Rudolpha is the goddess of red noses, chapped cheeks and reddened lips and ears. Her dedicants are popular on travel posters of Sweden , Scotland and other northern climes but she is steadily working her way south to Southern California like every other snowbird. She is invoked by quick walks to the bus or train, checking for mail or the newspaper and any other outside venture in cold temperatures. Her sacrifices are the flaking skin from chapped skin and the surface of your tongue if you are stupid enough to lick something metal when it’s freezing.

Digita Frigida is the goddess of cold hands and feet. The easiest of the goddess to propitiate via a pair of gloves or mittens or warm socks and if necessary sticking your hands in your armpits. Or if she follows you to bed, under the dog or cat or if necessary the back of anyone you share a bed with. This last one can get you summarly dumped out of the afore mentioned bed. If not propitiated correctly she delights in stiffening your hands and sometimes causing pain in the fingers and toes. Her sacrifices are the stinging sensation as the fingers and toes warm up and in extreme cases the loss of said digits. She is the most cruel of the winter goddesses.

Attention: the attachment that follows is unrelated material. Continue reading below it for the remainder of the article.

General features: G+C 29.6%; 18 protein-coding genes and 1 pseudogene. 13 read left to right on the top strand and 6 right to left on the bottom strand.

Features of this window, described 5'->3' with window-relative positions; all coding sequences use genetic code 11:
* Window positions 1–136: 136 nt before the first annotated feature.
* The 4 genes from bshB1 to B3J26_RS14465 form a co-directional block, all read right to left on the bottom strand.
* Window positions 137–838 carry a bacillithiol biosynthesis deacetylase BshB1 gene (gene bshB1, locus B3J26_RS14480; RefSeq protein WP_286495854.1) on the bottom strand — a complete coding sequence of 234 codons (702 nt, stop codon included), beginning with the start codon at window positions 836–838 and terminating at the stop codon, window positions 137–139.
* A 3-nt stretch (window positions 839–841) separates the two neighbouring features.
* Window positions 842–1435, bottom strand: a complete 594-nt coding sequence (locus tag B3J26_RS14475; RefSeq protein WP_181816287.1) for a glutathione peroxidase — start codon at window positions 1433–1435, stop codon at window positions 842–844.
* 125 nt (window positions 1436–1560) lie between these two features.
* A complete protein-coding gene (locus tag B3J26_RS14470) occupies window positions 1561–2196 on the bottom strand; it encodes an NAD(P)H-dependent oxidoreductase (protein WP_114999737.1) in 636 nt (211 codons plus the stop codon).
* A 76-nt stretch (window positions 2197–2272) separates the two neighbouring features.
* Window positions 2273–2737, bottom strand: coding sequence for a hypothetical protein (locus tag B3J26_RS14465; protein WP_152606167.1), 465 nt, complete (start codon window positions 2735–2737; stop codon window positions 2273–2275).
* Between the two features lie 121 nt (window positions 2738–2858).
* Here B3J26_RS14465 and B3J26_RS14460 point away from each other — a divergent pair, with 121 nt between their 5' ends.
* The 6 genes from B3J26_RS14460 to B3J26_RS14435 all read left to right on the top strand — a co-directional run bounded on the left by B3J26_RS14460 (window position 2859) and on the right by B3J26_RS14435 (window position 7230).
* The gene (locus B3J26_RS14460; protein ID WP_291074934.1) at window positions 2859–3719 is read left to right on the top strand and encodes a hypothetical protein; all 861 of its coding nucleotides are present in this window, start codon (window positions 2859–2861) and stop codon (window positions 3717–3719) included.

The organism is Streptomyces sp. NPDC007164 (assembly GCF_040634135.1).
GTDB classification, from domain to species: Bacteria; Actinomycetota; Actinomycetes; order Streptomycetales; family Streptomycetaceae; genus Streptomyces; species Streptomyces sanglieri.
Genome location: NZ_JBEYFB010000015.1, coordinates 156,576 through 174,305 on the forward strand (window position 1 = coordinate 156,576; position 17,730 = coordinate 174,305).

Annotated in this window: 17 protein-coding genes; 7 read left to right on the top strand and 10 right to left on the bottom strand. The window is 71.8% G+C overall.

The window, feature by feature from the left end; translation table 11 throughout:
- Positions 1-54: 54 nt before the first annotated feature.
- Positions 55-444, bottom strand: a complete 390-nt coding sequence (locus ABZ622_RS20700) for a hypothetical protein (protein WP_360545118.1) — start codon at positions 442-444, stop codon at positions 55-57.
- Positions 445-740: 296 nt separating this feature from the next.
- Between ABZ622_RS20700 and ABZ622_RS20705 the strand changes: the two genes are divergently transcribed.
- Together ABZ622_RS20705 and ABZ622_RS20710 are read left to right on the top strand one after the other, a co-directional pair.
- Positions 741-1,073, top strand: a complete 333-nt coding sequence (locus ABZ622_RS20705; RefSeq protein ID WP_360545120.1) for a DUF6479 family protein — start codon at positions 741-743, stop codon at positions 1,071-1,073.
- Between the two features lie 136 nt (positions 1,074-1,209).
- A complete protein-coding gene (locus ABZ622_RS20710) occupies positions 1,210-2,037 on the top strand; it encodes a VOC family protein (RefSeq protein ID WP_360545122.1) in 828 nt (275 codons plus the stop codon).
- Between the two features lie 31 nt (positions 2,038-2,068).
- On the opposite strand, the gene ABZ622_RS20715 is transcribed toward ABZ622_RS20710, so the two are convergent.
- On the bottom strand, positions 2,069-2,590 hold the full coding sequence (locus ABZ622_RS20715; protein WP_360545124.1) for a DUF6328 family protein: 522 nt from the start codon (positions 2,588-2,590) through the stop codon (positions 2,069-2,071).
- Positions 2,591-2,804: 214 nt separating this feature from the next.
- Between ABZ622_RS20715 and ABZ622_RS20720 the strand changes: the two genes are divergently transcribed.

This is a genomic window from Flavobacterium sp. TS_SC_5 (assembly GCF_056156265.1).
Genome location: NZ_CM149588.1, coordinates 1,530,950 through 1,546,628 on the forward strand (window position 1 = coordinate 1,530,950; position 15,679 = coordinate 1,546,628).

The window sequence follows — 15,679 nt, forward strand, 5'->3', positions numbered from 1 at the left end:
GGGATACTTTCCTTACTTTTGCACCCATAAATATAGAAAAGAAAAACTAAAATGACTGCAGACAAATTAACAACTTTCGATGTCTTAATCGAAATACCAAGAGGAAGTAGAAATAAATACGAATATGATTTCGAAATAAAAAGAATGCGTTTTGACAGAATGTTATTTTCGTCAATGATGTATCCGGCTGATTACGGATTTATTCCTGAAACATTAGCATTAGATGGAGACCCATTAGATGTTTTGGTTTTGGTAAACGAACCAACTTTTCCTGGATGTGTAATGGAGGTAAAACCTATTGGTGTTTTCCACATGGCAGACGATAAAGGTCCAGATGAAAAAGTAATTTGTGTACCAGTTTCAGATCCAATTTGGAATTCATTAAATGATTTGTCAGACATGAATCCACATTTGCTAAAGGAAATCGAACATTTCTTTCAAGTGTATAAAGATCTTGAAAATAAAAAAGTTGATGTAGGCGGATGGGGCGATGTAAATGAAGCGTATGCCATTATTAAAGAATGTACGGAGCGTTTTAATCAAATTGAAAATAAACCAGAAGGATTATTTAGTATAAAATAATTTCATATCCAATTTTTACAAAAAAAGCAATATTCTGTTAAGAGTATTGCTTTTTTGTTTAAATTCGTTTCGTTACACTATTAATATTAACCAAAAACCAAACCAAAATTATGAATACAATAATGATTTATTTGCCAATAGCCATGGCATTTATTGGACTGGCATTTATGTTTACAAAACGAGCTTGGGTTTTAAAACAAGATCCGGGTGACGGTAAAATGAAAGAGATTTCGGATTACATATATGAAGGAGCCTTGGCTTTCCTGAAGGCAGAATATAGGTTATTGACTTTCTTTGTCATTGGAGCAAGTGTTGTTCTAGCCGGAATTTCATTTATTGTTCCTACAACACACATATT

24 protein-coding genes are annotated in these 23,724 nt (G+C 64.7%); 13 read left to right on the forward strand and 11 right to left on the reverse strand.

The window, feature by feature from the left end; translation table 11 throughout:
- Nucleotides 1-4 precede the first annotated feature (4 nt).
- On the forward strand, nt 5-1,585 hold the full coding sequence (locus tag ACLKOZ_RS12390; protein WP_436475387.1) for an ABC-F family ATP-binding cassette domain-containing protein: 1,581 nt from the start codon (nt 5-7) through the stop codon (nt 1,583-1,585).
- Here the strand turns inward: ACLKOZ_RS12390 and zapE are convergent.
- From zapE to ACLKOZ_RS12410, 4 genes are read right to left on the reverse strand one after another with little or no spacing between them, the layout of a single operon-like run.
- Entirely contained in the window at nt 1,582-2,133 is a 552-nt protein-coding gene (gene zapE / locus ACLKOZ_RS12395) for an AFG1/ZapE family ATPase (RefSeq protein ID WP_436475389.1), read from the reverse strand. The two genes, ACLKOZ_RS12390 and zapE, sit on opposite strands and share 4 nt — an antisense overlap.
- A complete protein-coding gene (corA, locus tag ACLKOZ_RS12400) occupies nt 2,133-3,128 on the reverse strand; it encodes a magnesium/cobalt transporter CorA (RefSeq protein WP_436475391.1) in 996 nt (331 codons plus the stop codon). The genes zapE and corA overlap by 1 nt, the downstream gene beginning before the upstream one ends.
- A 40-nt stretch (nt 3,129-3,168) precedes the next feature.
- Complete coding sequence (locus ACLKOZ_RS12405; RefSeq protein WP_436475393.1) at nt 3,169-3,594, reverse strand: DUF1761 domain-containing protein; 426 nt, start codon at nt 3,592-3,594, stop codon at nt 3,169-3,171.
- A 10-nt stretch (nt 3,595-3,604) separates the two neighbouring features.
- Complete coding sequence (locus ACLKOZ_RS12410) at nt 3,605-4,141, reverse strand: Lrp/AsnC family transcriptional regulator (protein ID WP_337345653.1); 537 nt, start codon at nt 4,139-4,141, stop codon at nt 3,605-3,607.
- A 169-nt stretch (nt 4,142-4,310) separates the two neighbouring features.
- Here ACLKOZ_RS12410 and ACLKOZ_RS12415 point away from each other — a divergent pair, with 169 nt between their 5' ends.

My Winter Goddesses

I find that in winter I’m held hostage to 3 dark goddesses who demand constant offerings, Arthritica, Xerosia, and Sonambula, These goddesses are the harsh mistresses of Winter.

Arthritica demands offerings of Tiger Balm, Thermacare and the occasional poor hapless Ben Gay. Arthritica is invoked with a sudden grab of a body part and the emitting of either a high pitched whine or an inappropriate 4 letter word. She is usually invoked when the barometer is falling or rain and snow are. She often makes her presence felt in mornings upon waking or when in the act of making a sudden grab for things. She has 2 children Bum Knee and Knobby Knuckles. She is a harsh mistress and all too often is our introduction to the Crone and Sage life paths.